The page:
We investigate a fast and sensitive optomagnetic bionanotechnology for the detection of biomarkers. Antibody-coated superparamagnetic particles capture target molecules from solution and a magnetic field is used to align particles in chains. Dependent on the particle functionalization and particle concentrations, biochemical recognition leads to particle clusters of various geometries that remain after the magnetic field is turned off. Particle clusters can be detected with sub-picomolar sensitivity using a rotating magnetic field which induces an oscillating cross section for light scattering [Ranzoni et al, Nanoletters 2011 & ACS Nano 2012]. In this work we investigate the frequency components of the scattered light in order to unravel how clusters with different geometries contribute to the signal. To obtain these geometries, we control the inter-particle distances and cluster size by assays with DNA target molecules. The appearance of higher harmonics will be discussed and shown to depend on the assay format and the scattering angle.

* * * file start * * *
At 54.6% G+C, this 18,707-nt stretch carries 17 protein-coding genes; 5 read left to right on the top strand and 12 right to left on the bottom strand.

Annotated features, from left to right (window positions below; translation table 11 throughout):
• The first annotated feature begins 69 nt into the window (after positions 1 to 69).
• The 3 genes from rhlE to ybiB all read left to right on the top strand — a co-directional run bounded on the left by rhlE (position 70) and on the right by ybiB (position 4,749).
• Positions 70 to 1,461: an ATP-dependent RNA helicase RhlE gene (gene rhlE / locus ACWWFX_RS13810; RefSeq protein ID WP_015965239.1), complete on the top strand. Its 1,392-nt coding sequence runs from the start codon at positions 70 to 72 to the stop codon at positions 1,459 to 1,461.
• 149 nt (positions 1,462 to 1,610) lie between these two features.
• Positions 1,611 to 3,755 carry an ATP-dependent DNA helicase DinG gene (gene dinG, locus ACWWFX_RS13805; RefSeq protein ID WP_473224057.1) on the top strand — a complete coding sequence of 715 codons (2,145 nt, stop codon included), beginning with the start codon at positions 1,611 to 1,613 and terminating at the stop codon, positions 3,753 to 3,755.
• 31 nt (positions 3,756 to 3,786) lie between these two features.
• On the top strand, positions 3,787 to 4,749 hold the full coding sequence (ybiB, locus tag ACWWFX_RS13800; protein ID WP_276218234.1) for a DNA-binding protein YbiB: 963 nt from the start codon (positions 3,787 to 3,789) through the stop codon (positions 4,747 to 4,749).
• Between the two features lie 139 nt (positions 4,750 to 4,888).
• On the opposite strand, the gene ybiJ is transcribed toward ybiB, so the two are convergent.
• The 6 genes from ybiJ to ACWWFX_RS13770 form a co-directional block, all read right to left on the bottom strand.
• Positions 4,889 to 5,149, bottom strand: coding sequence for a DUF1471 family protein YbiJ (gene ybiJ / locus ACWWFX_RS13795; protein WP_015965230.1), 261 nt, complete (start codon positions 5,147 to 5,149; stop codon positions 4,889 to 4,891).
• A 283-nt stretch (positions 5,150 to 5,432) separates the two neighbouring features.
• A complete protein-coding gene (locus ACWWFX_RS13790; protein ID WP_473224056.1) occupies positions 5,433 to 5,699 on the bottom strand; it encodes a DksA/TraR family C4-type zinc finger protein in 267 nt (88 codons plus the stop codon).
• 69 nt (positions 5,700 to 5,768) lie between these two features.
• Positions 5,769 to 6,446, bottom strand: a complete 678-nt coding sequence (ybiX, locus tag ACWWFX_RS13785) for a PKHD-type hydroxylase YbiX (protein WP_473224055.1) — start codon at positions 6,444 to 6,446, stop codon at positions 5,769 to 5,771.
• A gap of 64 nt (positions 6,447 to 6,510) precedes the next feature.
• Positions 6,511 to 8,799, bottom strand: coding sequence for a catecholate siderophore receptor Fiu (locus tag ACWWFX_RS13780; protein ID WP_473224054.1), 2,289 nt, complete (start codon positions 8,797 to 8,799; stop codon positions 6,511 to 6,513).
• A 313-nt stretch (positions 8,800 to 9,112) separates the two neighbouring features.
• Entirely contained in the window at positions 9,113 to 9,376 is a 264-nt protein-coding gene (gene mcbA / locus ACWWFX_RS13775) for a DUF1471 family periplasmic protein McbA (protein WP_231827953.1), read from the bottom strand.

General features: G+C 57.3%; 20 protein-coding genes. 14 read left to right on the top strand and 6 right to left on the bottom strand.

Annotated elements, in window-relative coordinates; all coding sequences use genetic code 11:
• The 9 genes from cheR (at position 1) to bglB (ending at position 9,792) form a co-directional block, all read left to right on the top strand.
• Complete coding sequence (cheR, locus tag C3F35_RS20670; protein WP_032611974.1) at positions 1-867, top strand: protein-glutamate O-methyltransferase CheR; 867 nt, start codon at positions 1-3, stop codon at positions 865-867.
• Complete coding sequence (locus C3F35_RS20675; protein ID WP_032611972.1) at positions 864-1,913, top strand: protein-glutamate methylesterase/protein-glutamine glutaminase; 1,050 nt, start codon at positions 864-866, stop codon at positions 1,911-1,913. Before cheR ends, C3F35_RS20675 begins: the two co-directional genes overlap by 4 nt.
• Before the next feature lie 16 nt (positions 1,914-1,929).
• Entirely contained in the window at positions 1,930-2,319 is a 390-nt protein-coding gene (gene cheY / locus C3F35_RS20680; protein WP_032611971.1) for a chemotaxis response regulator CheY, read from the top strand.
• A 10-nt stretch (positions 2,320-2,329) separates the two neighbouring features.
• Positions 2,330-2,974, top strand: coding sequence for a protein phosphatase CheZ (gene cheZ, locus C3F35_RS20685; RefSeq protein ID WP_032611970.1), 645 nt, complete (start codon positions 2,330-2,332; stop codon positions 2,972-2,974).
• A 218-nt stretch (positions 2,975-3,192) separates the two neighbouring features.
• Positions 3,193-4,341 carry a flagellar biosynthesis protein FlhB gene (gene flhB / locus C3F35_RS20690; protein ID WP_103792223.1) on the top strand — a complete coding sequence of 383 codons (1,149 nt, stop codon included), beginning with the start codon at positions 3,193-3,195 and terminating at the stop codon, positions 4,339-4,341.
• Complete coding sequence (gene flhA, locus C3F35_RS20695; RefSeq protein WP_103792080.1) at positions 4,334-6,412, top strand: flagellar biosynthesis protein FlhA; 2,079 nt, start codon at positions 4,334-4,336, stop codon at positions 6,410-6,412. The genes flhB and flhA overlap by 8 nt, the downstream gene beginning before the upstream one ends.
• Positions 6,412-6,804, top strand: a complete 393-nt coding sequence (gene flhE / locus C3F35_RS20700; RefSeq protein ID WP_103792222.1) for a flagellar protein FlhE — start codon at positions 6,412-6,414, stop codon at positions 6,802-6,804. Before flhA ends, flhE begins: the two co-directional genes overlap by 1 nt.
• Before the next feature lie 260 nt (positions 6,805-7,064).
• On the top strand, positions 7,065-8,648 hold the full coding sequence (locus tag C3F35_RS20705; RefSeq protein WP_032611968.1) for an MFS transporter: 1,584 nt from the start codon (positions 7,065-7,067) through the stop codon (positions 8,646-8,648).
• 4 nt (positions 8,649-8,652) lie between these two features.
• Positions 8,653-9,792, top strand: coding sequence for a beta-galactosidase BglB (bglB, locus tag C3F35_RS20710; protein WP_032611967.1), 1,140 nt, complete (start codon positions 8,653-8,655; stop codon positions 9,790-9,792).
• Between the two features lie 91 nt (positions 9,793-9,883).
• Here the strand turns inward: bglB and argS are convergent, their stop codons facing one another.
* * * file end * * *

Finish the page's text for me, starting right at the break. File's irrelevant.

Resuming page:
|Publication status||Published - 2013|
|Event||7th Biomedica: the European Life Sciences Summit, 18-19 June 2013, Aachen,Germany - Aachen, Germany|
Duration: 18 Jun 2013 → 19 Jun 2013
|Conference||7th Biomedica: the European Life Sciences Summit, 18-19 June 2013, Aachen,Germany|
|Period||18/06/13 → 19/06/13|